When making a video or movie, there are many times when it may be necessary to duplicate an actor (or actress) in a scene. With the high-tech tools available today, what was once possible only in a high-end, fully equipped film studio has now become possible in the hands of anyone with the right software. It may not be necessary to even be a professional to know how to do this successfully. Most of the software tools available today are easy to use and even easier to understand, making it possible for anyone with a desire to learn to duplicate an actor be able to do so in no time at all!
There are basically two ways in which an actor can be duplicated in a scene, which are by using a split-screen and using a green screen (which is also called keying). Here is how to do it step by step:
To duplicate an actor in the video production, you need a right video editing software. Wondershare Filmora is such easy to use and powerful video editor which can not only help you cut, crop, split, and rotate videos, but also allows you realize some advanced video editing tips like green screen, PIP, color correction and audio mixing, etc.
Duplicate an Actor using Split Screen
Check this video tutorial on how to duplicate an actor using splite screen:
This is the fastest and easiest methods of the two listed above. This is most useful when you need two different versions of the actor being at a distance from each other. To make this possible, the same scene would have to be shot twice with the same actor, but in different segments of the frame. These would later be joined to give the illusion of being in the same scene. The video-editing software would have to have a split-screen feature in it to make this possible. Either the cropping tool or the wipe transition feature can be used.
Before you start shooting, make sure that there is no change in the background. There must also be no camera movement, which can be achieved with the use of a tripod. To ensure that the auto-focus or auto-iris does not change, keep the settings constant using the manual functions feature.
Take a recording of the actor the way you want it in the first position and move on to recording him in the second position. If the two versions appear as if they are talking to each other, this would need to be practiced beforehand so that the timing is synchronized.
After this is done, open the two clips in your editing software in the timeline. Place one clip above the other in the timeline. You would need to use the transition effects of your editing software, such as the Linear Wipe in Adobe Premier, to make both the versions appear in the same frame. The cropping tool is used to make specified parts transparent. After applying the wipe effect to the clip you want, move the Transition Slider across the frame until you reach the part of the other frame that you wish to see. The transition between the two scenes can be made smooth using the Feather feature and setting the value to high. If you do not want a vertical split, you can change it using the Wipe Angle. Once you see both the versions of the actor in one frame, adjust the positioning of the clips by dragging them either to the left or to the right. This also helps to sync the timings.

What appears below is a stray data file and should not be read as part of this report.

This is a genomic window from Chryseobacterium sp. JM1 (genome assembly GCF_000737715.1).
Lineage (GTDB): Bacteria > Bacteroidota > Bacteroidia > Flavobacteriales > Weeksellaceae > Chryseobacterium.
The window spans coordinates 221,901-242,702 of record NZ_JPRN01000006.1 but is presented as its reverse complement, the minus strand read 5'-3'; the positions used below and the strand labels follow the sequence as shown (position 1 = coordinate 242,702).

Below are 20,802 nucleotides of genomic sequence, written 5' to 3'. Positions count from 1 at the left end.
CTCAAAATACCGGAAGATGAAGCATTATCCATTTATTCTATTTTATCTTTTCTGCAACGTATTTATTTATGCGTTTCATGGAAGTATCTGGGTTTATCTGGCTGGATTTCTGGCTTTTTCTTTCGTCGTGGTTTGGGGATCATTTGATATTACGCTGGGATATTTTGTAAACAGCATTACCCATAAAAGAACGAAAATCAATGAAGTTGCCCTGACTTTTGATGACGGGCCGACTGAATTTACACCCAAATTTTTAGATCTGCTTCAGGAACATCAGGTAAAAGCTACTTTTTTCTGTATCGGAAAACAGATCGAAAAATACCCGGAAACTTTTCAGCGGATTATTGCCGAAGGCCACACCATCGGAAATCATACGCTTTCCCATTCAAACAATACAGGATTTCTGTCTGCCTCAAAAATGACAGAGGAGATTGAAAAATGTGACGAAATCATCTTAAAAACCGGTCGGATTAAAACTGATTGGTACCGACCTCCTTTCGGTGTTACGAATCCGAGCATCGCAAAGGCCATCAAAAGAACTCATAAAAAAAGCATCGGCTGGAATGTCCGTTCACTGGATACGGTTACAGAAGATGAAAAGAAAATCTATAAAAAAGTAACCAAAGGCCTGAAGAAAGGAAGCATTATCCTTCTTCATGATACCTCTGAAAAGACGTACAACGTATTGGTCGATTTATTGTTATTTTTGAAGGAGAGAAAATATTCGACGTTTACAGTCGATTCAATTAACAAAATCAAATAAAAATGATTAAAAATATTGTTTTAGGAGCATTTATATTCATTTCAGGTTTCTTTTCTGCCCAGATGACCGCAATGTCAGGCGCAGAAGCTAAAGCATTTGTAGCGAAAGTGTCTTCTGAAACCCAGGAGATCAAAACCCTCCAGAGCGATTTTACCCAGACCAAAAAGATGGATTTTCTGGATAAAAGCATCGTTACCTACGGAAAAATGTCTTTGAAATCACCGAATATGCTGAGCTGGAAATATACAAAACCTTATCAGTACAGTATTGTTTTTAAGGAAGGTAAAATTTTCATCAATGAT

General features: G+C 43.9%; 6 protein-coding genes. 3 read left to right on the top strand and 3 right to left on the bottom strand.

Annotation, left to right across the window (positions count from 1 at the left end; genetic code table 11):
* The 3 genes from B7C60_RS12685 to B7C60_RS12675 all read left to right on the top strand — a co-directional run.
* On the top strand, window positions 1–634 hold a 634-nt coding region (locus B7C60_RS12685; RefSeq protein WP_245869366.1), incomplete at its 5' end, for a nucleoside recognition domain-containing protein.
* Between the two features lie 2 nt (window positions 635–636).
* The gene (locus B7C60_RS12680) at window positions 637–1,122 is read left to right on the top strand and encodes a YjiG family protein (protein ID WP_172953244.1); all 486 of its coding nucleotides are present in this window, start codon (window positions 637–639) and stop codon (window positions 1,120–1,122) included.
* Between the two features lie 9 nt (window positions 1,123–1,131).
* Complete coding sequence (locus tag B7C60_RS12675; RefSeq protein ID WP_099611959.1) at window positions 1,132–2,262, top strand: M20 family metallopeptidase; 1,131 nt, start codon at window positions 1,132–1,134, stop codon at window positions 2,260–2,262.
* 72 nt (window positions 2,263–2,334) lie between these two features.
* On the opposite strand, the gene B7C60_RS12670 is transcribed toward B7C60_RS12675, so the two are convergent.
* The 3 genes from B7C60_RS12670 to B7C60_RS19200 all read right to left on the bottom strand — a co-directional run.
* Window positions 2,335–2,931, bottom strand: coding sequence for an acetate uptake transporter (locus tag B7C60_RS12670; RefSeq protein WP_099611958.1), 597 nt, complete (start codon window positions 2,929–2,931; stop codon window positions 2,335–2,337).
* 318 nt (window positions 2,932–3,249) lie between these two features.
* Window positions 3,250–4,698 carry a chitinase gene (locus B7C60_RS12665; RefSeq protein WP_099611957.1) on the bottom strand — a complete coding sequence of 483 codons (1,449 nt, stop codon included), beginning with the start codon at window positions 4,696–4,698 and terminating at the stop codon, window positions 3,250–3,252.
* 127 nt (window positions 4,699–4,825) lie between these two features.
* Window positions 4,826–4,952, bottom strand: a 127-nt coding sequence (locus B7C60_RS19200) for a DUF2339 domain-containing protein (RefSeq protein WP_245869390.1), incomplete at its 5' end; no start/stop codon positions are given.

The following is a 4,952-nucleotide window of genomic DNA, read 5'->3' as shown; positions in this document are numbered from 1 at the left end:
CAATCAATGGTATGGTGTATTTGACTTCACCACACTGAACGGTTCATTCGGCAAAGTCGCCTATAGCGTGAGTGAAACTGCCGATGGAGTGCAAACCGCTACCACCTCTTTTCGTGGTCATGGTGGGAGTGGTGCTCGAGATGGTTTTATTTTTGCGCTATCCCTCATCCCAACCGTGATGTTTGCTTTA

Duplicate an Actor using Green Screen (Keying)
Check this video tutorial to see how to clone an actor using Chroma Key
This more advanced version achieves the same effect as the split screen but using a different method. The actor in any one of the shots is first isolated and then superimposed into the other shot. As before, the same scene is shot two times and then joined. In this method, you can also have changing backgrounds or cameras that move. The camera still has to be kept steady at first and the settings have to be kept the same.
You could also shoot the second video using a green screen. It is important to ensure that the lighting and other factors remain the same in both the scenes, even if you are using a green screen.
A green screen enables you to include any kind of background image that you want, while shooting in front of a green screen. This green screen needs to remain the same lighting, color, and texture as possible, with nothing in the foreground having the same color as the green screen.
When you place both the clips in the timeline of your editing software, the green screen clip has to be placed above. Using the key effect feature, remove the background from the green screen. The actor will automatically get inserted into the clip at the bottom.
There are some ways to help you get better green screen shots. One is to use a green screen for both the versions and then key both of them later against a background that is empty. You could also take a still image of your background (without any actors) and then use it as a matte in the difference matte key feature of your editing software.
Liza Brown is a writer and a lover of all things video.
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